Smith brothers are to mountain biking what Williams sisters are to tennis

2009-10-28 00:00

TENNIS has the Williams sisters, Serena and Venus, rugby has the Du Plessis brothers, Bismarck and Jannie, and mountain biking has the Smiths, Pete and Mike, who are local residents.

Dubbed “The Brothers Smith”, Pete (23) and Mike (22) are amateur bikers, who have made a name on the local circuit. Pete cycles for Team Jeep, while Mike is with Team Subaru. They live in Hilton with their parents. Both are students at UKZN. Pete is doing postgraduate studies in law and Mike is doing honours in economics.

Pete and his partner, Nick Floros, won the recent Imana Wild Ride on the Wild Coast by one minute and 33 seconds from Mike and his partner. The order was reversed at the non-stop Sani2C, which Mike and partner Craig Stone won just 34 seconds ahead of Pete and Floros.

The brothers first became involved in the sport while they were pupils at Cowan House Prep School. “A friend of ours was a mountain biker, so we thought we’d try it,” said Mike. “Pete did well in his first race and loved it, but I hated it and only got back into the sport after years of being on the sideline.” They continued with it through school at Howick High.

The attraction of the sport for them, they said, was the personal challenge of an individual sport. “Although we ride in pairs or teams of three for some events, there is no team strategy as there is in road racing. Single-track racing, which is a unique aspect of mountain biking, is particularly challenging as it’s both physically demanding and technically complex when the route goes through difficult terrain.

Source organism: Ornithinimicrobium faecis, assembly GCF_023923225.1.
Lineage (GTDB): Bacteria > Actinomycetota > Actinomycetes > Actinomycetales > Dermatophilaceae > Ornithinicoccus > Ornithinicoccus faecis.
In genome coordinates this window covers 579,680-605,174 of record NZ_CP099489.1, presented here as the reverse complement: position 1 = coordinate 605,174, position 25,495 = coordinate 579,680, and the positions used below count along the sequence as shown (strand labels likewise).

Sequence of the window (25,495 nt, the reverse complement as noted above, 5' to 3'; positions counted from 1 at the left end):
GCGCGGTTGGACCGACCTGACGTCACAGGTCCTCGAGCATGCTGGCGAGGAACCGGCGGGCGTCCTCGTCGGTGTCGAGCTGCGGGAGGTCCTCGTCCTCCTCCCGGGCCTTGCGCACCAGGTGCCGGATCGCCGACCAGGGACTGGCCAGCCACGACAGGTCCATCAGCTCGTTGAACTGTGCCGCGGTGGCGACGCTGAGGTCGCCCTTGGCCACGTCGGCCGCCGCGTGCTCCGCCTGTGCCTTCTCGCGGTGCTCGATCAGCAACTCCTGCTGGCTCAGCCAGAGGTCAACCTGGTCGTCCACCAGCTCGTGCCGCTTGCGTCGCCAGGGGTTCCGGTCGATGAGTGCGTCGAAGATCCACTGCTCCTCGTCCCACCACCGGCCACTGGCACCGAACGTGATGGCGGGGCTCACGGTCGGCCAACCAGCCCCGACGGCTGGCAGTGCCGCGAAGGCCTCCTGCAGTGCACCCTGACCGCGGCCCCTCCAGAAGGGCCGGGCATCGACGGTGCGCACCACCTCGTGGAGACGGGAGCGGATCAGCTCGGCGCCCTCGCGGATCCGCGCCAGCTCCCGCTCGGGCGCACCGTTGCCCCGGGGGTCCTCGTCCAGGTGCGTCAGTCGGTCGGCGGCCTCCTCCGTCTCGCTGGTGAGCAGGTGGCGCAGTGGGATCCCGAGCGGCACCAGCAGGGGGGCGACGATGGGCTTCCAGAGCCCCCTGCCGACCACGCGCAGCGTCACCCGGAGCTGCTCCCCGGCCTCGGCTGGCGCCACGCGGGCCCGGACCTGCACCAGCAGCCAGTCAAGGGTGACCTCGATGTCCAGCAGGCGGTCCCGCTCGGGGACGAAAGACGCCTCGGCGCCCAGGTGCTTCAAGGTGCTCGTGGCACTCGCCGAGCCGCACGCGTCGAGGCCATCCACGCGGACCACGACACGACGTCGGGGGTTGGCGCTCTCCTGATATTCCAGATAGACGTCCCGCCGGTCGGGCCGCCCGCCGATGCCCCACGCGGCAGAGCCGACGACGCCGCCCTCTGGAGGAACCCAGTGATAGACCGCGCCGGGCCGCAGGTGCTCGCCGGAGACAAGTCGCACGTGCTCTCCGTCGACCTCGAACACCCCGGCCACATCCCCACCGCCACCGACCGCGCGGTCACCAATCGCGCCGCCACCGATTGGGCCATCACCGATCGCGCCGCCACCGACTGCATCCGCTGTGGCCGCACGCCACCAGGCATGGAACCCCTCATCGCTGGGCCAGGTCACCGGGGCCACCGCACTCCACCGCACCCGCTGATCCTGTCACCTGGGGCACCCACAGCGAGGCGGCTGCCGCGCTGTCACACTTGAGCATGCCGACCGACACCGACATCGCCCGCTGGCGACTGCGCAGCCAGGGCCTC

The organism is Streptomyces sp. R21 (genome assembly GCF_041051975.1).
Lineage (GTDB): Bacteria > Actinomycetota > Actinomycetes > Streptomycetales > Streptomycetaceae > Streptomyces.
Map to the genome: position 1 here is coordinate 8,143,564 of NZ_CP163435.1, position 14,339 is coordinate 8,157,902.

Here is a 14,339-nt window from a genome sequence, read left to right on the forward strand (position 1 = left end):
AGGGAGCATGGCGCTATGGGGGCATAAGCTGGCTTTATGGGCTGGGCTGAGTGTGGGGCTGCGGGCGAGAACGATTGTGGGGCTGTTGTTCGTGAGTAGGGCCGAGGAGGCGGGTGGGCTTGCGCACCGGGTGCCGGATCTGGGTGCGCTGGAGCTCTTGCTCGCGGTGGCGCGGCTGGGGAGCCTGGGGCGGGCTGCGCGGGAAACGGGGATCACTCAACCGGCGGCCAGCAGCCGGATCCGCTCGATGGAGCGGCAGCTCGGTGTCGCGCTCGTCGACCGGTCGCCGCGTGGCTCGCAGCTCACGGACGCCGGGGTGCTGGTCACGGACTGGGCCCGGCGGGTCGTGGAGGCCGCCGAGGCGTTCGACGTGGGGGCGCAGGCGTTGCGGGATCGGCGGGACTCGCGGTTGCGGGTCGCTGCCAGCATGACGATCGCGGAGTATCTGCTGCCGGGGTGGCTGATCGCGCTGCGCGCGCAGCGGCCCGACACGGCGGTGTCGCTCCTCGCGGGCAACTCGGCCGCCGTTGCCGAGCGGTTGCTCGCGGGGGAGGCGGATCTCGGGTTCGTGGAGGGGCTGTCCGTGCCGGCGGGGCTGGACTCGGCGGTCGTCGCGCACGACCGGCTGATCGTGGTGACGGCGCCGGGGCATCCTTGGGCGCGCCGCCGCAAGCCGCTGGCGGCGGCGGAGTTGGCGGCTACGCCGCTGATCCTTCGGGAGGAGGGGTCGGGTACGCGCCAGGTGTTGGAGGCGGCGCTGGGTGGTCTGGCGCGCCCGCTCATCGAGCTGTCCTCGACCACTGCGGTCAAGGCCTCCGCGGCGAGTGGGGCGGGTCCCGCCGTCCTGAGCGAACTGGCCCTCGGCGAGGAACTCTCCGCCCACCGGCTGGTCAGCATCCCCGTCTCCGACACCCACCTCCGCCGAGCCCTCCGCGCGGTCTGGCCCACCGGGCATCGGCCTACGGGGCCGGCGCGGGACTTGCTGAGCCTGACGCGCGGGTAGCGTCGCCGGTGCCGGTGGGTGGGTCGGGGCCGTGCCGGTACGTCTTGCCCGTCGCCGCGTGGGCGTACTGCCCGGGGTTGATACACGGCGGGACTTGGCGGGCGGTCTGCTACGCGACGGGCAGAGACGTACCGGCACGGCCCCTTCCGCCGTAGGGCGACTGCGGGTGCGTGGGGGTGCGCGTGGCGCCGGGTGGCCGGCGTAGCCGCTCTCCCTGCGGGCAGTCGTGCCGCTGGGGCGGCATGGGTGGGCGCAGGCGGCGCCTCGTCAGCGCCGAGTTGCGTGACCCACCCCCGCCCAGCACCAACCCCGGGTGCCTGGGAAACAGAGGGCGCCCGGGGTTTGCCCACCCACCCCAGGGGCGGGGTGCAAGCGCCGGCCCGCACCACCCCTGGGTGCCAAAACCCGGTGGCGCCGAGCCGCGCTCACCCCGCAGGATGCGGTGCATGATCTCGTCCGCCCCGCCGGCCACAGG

“We also get to go through some beautiful places. Mountain biking has taken us as a family all over the country to places we would never have seen otherwise, including some stunning scenery.”

Although the competition between them can be fierce, they remain best of friends. They recounted how, in the Sani2C, Mike was battling, so Pete gave him a hand. Mike returned the favour in the Imana Wild Ride when they agreed to play by “gentleman’s rules”. “There was a ferry crossing before the final stretch and we agreed that whoever got there first would wait for the other. Much to his partner’s surprise, Mike waited for me, but they still beat us. It was a hectic part sprint, part walk along the beach with the waves coming in,” said Pete.

The brothers are full of praise for their sponsors and parents: “Sponsorship is a big help as it’s an expensive sport in terms of the equipment. We could not have participated without our parents’ commitment and support. Almost every weekend for years they were out there with us, driving us to events and backing us up. My Dad was our team’s driver for the non-stop Sani2C, while my Mum was Pete’s. That was nine hours and 18 minutes of cycling and they were there with us all the way,” said Mike.

As to the future, the Brothers Smith said they did not plan to turn professional: “Mountain biking only comes second. Our studies are the first priority in our lives and after that our careers. We look forward to competing for years to come. I’d like to believe that we’ve shown you can do so while being fully committed to other, possibly more important, aspects of life.

“Mountain biking helps us keep a balance between work and play as it’s a lifestyle sport. Being amateurs, there isn’t the same pressure as there is on professionals like the Williams sisters. That’s what makes us different from athletes like them, and the fact that we don’t swear at the line judges,” smiled Pete.

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